During a break in a BC Lions practice this week some of the players took drinks of water while others stood in groups chatting.
Newly signed quarterback Antonio Pipkin stood by himself, reading from a list of plays on a small piece of paper. Long after practice ended, when the rest of the team had headed to the dressing room, Pipkin and receivers coach Jason Tucker remained, still going over plays.
Pipkin understands why the Lions signed him after being released by the Toronto Argonauts last month. With his CFL experience, he can be a mentor and sounding board for young quarterbacks Nathan Rourke and Michael O’Connor.
Pipkin also has the ability to step in and take over the controls should one of the quarterbacks get hurt or if BC’s two young Canadian quarterbacks simply need more time to learn and develop.
“I’m a new guy here,” said Pipkin. “I need to learn the ropes, lead when the time dictates to lead, but more so be a great teammate first.
“In the quarterback room, young or old, your position requires you to be a leader. I was blessed to have a God-given trait of being a leader. I think a big part of being a quarterback is not only being able to lead, but at the right time understanding when I can follow.”
At 26, Pipkin is the same age as O’Connor and is just two years older than Rourke, but he has played five seasons in the CFL with Montreal and Toronto. In 34 games he’s completed 112 of 208 passes for 1,453 yards, four touchdowns and nine interceptions.
Combined, Rourke and O’Connor have played 28 CFL games while throwing for 927 yards, four touchdowns and five interceptions.
Pipkin has been impressed with the pair’s work ethic and willingness to take advice. Both arrive at work early and go home late.
“They are two young guys but they’re far beyond their years of professional football,” he said. “It’s interesting to see how these guys operate and function day-to-day.
“These guys understand the ins and outs of not just being a football player, but being a quarterback and a leader, the guy you want the team to follow.”
Rourke, who will start for the Lions when they open their regular-season Saturday night against the Edmonton Elks at BC Place, said Pipkin can ease the learning curve for the young quarterbacks.
“I was fired up when we were going to get him,” said Rourke. “It’s always appreciated and valued for me to lean on his knowledge and vast experience throughout the duration of the season.”
Rourke said this week Pipkin offered tips on what to expect from the Edmonton defence under head coach and general manager Chris Jones.
“Just getting his side of what we’re going up against has been valuable,” he said.
Good players don’t always make good teachers. Some have trouble passing on their knowledge. Others refuse to share what they know with someone who might take their place.
Jordan Maksymic, BC’s offensive coordinator, said Pipkin checked his ego at the door when he stepped into the Lions dressing room.
“He’s very open and very willing to share and talk about his experiences with different teams,” said Maksymic. “Anywhere he can add a suggestion or can help, he jumps at the chance to do that.”
Pipkin believes the team comes before the individual.
“I’m not a selfish guy,” said the six-foot-three, 225-pound native of Gary, IN. “If I feel like I’ve learned something that has helped me, I’m 100 per cent willing to share. It’s up to you to receive it.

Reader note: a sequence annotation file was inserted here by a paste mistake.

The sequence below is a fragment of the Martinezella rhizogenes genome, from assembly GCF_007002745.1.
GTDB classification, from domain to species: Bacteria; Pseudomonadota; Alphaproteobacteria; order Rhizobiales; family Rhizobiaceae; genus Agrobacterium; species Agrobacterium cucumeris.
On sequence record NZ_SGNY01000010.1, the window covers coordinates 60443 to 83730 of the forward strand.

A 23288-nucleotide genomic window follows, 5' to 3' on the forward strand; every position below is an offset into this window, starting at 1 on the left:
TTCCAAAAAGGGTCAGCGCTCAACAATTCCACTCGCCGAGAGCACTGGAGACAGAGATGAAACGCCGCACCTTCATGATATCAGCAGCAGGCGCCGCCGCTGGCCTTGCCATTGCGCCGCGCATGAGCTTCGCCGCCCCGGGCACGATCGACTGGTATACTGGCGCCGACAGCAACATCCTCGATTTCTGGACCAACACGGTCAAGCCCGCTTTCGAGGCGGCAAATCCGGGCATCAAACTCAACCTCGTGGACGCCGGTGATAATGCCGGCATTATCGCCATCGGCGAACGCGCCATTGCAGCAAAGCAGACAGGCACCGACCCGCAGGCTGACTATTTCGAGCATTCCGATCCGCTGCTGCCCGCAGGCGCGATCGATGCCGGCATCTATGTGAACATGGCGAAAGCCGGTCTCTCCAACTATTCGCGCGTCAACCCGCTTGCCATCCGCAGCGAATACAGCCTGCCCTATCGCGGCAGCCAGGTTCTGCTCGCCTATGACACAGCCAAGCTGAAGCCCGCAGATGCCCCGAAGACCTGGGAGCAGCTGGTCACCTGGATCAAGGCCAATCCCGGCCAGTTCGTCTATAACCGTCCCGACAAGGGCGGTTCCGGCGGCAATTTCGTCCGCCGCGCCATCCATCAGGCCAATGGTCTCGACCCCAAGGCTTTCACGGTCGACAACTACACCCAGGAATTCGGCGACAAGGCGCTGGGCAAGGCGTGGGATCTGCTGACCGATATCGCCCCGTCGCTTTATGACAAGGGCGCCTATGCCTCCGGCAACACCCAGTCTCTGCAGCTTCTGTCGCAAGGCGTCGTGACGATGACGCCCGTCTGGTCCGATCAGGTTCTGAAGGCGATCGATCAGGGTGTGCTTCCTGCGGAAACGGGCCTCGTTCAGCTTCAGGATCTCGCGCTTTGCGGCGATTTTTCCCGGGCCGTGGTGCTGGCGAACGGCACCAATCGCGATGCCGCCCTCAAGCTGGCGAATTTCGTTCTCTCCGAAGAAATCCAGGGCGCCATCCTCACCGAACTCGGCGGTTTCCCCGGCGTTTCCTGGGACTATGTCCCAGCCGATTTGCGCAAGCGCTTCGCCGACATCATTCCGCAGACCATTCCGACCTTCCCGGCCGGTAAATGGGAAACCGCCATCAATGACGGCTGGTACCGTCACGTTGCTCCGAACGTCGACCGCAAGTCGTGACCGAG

“It’s not just me, it’s everybody. This is a veteran team. As long as that knowledge continues to get passed along, you can only make the team better.”
Given the chance, Pipkin would love to play. He’s excited about the opportunity of throwing passes to Lions receivers like Bryan Burnham, Lucky Whitehead, Dominique Rhymes and the six-foot-five, 230 pound Jevon Cottoy, who he calls “a humongous human being.”
“The thing about our profession is you don’t make those calls,” he said. “You don’t pull the shots, you’re not the big decision maker. All you can do is take care of what you can control and be a great teammate.
“Whenever the opportunity presents itself, just make sure you are prepared for it. That’s my focus. It’s not necessarily anything against the guys. I’m competing with being a better version of myself than I was the day before.”
Maksymic said that beside his leadership skills, Pipkin has playing skills. He’s operated a CFL offence and understands the rules and intricacies of the Canadian game.
“It’s nice to have a guy come in that you don’t have to explain all that stuff to,” said Maksymic. “It’s definitely a good security blanket.”
Pipkin started his CFL career in 2017 with the Montreal Alouettes following a brief stint in the NFL with the Arizona Cardinals. He dressed for 27 games with Montreal, throwing for 1,295 yards, four touchdowns and eight interceptions. He also ran 58 times for 318 yards and nine touchdowns.
Pipkin signed as a free agent with Edmonton in 2020, but didn’t play following the cancellation of the season due to the CVOID-19 pandemic.
He signed with Toronto in 2021, dressing for seven games.
Pipkin played in Toronto’s 23-17 exhibition loss to Ottawa, completing seven of nine passes for 60 yards and one interception. He also rushed once for 10 yards.
Pipkin comes to the Lions feeling no bitterness toward the Argos or Als.
“You’ve got to move on,” he said. “I have no ill words to say.
“This is a business we operate in. You just want to continue to take the next step and make the next step your best step. To find somewhere that wants you, I’m excited to be here.”
The Lions get their season underway on Saturday night as they play host the Edmonton Elks with kickoff scheduled for 10:00p.m. ET.